City of Merri? Push for Moreland Council to take Indigenous name

One of the key figures who convinced Moreland City Council to change its name due to links to slavery has voiced his hope that an Indigenous name is selected next year.

Andrew Gardiner, deputy chair of the Wurundjeri Woi Wurrung Cultural Heritage Aboriginal Corporation, said his team would prepare several options for the council and public to consider, with a focus on names that have a connection with the inner-northern Melbourne area.

Andrew Gardiner (right) said a group including Indigenous leaders such as himself would prepare suggestions for Moreland.

Another senior Indigenous figure, Gary Murray, suggested “City of Merri” in a nod to Merri Creek, which runs through the local government area.

A motion to change the council’s name before the end of 2022 was passed six votes to three at a special meeting on Monday night.

A report on how best to approach community consultation and engagement will be presented to council in February as the next step in a process expected to cost at least $500,000, including updating Moreland’s signage, bins and online platforms.

Mr Gardiner was part of a delegation that met Moreland’s Greens mayor Mark Riley and chief executive Cathy Henderson and informed them of the name’s links to slave labour.

The City of Moreland takes in suburbs such as Brunswick (pictured) and Coburg.Credit:Paul Jeffers

Moreland was the name of a Jamaican sugar plantation owned by the family of Scotsman Farquhar McCrae, which had as many as 700 slaves at any one time in the decades after it was founded in the 1780s.

McCrae arrived in Melbourne in 1839 and, after dispossessing the Indigenous owners of a parcel of land he bought stretching from Moonee Ponds Creek to Sydney Road, he gave it the name of Moreland after his family’s estate. Britain had made slavery illegal in 1833.

Mr Gardiner said he expected community members to offer a raft of suggestions for new names, in addition to ones his group prepared.

“We’re researching some names in the local government area that have some specific meaning. We’ll provide those names – the Woi Wurrung word and the English meaning – to council and they can consider them as they wish,” he said.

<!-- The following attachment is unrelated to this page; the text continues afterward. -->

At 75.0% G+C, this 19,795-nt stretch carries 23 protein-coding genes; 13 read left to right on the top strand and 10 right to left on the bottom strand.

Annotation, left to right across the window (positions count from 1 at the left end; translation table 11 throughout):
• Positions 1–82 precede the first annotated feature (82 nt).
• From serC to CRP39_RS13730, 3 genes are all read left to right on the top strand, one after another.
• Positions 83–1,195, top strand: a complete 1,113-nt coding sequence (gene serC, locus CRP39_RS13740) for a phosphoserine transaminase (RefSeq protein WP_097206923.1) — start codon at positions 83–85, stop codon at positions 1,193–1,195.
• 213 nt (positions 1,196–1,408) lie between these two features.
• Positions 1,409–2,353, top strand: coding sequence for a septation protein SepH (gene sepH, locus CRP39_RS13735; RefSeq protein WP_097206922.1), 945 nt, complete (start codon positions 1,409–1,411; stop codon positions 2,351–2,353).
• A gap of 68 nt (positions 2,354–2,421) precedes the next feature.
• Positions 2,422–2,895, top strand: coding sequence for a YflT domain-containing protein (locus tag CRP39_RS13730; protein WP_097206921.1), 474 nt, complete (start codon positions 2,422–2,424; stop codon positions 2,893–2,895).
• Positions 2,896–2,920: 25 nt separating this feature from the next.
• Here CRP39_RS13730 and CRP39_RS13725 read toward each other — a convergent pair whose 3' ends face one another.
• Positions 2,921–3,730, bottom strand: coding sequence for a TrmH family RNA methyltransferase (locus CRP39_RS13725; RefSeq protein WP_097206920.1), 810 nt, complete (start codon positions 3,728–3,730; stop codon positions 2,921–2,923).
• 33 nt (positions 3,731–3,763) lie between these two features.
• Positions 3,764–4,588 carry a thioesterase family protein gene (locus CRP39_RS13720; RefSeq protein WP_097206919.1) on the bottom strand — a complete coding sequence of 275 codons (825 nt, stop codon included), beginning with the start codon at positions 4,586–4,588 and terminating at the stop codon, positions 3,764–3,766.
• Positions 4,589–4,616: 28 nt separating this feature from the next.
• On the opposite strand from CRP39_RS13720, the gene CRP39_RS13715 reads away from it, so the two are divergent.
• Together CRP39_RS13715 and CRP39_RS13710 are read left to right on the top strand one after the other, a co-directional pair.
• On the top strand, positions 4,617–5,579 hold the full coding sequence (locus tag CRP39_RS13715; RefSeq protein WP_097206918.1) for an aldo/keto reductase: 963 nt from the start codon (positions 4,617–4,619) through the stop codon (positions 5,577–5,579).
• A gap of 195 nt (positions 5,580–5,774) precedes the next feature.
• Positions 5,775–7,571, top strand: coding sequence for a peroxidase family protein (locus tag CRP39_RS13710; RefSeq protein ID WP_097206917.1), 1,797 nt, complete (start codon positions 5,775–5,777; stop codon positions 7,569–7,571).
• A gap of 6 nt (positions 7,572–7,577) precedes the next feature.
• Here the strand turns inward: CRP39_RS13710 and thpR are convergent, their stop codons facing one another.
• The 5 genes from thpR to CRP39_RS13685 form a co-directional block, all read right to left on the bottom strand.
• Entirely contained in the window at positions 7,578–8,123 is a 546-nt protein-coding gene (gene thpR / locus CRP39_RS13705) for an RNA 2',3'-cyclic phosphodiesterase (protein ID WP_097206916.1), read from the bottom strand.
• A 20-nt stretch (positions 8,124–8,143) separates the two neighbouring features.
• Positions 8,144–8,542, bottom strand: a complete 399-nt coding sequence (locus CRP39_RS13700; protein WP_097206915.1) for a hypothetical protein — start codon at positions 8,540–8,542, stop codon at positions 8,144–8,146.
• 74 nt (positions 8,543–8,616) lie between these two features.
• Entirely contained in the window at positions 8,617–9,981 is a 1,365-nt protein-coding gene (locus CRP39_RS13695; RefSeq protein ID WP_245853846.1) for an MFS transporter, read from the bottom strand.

“It’s fair to say we’d very much appreciate them choosing a Woi Wurrung title.”

Woi Wurrung is the language traditionally spoken by Aboriginal communities in part of central Victoria, including the Moreland area.

Other Victorian councils have already adopted Indigenous titles, including Maribyrnong, Boroondara, Dandenong and Yarra.

Moreland was selected as the name of the amalgamated Coburg and Brunswick councils in 1994.

Mr Murray, a local resident and member of the City of Moreland Reconciliation Action Group, said the City of Merri was the ideal name.

“Obviously, it refers to the significant creek but what I like is that it has a double meaning: a white, English meaning as well as a black one,” said Mr Murray, whose family was probably the first Indigenous one to settle in the Moreland area, according to council records.

“It’s a creative title with a nice ring to it.”

Wurundjeri woman Mandy Nicholson, a Woi Wurrung language expert, said Merri Creek was a significant waterway because it follows trade routes into what is now referred to as Melbourne. Merri Merri means rocky or stony.

Ms Nicholson said large gatherings were once hosted at the creek near Coburg’s Pentridge Prison, and nearby a white ochre mine – a key trading item for Indigenous communities – can still be found at the river’s edge.

Professor Clare Wright, a historian at La Trobe University, said if Moreland Council did not privilege the local Indigenous community’s suggestion for the name, it would be undermining the very rationale for changing the name.

“It’s not my place to even suggest who should be worthy and should be recognised,” she said.

“That has to be a hands-on, grassroots process.”

What should Moreland City Council’s new name be? Readers have their say

  • “A short Indigenous name meaning either north or west. There is a welcome trend to acknowledge our First Nations people and this would be a good opportunity.”
  • “It should be named after a prominent First Nations woman from the area, but only after consultation with local First Nations people.”

State MP for Brunswick Tim Read, whose electorate covers half the Moreland local government area, echoed Professor Wright’s sentiment.

“First Nations justice means listening and responding to First Nations people, and I hope their voices are front and centre in any discussions around new names,” the Greens MP said.

Local Government Minister Shaun Leane, who must give the final tick of approval, has already written to Moreland Council pledging his support for the name change.

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